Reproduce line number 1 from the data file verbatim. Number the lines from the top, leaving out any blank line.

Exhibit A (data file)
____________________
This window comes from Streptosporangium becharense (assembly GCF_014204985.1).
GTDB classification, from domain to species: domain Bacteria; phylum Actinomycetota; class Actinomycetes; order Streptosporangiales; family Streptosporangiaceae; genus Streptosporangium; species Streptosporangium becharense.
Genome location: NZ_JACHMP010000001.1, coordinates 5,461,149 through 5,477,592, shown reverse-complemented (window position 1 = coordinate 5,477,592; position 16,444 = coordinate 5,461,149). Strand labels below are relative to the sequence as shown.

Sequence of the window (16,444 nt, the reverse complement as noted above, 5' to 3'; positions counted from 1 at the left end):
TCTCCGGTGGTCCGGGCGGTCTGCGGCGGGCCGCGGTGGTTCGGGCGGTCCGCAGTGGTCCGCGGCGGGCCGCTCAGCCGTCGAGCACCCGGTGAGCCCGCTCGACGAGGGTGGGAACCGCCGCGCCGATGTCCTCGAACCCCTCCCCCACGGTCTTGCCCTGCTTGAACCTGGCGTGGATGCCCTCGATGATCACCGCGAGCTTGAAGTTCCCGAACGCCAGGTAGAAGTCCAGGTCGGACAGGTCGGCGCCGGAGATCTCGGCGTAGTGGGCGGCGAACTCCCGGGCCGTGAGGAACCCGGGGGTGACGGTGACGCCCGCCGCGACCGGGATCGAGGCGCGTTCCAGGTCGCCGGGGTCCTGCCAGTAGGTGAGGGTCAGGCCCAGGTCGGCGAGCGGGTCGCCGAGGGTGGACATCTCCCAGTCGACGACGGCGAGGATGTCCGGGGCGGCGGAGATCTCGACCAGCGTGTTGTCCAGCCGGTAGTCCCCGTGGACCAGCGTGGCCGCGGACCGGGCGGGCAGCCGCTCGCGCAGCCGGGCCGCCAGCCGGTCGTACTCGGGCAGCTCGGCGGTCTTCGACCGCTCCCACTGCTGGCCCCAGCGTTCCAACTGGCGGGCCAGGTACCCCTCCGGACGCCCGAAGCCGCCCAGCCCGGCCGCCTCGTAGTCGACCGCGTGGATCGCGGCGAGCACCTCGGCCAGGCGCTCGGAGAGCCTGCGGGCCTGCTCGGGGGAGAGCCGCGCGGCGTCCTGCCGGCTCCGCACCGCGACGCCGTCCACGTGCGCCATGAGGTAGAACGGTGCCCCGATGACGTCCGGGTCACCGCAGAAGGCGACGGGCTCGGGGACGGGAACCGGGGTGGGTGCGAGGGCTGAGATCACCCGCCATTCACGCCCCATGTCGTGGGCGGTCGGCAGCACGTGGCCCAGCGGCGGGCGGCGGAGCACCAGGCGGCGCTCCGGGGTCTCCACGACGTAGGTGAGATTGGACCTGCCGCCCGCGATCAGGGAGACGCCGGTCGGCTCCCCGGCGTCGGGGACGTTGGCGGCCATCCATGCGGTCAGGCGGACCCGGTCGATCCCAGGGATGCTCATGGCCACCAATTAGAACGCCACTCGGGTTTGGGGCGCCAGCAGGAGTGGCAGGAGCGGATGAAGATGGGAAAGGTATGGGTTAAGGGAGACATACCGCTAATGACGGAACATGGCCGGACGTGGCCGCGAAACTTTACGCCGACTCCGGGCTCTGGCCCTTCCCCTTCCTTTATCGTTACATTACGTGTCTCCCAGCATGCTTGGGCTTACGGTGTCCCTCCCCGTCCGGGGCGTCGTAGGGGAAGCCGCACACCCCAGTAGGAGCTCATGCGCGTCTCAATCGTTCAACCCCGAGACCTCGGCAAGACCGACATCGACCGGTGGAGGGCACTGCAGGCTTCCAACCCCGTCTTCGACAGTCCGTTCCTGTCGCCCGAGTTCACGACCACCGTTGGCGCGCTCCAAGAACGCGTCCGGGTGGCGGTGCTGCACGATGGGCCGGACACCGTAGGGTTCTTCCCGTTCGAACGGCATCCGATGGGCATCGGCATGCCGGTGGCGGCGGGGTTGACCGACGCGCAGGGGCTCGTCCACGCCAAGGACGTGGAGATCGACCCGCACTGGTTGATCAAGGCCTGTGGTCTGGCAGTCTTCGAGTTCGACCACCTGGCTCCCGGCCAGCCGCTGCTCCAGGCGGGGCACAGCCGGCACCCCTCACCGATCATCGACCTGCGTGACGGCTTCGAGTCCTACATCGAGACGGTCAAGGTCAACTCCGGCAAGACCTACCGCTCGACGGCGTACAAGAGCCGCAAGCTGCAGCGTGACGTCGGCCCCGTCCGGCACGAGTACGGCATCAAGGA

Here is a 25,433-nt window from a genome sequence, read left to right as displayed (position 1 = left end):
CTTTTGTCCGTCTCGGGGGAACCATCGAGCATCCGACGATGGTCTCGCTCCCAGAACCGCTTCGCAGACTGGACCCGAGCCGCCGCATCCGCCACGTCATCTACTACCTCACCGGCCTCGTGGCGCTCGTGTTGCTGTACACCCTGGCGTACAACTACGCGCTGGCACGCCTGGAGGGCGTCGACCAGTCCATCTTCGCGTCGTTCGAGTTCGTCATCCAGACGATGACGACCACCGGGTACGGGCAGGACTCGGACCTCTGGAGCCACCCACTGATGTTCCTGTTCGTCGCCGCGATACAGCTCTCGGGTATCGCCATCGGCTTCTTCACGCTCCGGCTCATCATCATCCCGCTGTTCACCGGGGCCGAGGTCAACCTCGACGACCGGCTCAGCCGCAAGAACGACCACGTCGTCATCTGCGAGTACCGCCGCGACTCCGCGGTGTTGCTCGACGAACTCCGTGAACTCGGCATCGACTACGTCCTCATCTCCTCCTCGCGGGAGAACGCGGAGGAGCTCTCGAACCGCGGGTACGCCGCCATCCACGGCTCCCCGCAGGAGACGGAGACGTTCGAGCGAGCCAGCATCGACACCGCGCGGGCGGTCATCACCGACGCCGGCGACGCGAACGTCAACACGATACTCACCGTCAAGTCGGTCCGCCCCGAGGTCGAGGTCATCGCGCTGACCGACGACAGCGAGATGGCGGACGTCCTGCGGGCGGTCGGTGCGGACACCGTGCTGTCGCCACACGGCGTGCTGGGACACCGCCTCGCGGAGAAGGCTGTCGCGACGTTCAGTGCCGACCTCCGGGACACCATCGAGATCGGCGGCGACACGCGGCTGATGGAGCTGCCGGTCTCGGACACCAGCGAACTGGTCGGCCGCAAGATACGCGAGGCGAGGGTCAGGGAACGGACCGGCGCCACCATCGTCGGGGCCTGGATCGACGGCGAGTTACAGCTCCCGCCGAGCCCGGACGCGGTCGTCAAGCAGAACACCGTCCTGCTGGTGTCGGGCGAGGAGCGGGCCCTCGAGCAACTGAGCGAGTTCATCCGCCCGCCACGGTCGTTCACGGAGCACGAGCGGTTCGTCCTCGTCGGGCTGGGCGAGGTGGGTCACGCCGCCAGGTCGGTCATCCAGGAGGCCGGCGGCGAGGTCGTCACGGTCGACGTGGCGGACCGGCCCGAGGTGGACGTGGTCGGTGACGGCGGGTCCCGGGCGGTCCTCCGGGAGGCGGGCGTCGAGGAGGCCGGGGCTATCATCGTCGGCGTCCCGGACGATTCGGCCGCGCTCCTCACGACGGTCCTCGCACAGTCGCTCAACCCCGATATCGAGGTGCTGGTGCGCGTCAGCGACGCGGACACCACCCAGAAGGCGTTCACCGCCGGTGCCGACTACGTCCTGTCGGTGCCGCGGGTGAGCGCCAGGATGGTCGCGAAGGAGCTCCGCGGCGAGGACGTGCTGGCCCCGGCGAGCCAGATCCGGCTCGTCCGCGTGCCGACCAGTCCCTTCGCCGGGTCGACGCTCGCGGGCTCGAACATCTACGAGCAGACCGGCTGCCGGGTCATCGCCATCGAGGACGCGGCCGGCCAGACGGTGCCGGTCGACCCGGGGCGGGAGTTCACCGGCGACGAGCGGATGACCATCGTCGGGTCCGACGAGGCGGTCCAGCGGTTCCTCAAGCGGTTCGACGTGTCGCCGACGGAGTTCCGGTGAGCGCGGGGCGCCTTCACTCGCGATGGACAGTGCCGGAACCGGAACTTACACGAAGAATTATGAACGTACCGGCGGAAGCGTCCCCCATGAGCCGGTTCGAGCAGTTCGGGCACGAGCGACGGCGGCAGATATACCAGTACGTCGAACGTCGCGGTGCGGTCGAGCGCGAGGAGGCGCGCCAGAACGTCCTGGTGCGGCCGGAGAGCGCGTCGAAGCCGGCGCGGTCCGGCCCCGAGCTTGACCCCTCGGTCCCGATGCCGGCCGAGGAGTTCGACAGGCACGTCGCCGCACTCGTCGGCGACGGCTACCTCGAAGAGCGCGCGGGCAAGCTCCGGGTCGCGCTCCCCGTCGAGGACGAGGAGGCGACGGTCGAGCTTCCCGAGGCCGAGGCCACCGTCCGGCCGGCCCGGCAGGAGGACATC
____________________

This window comes from Streptosporangium becharense (assembly GCF_014204985.1).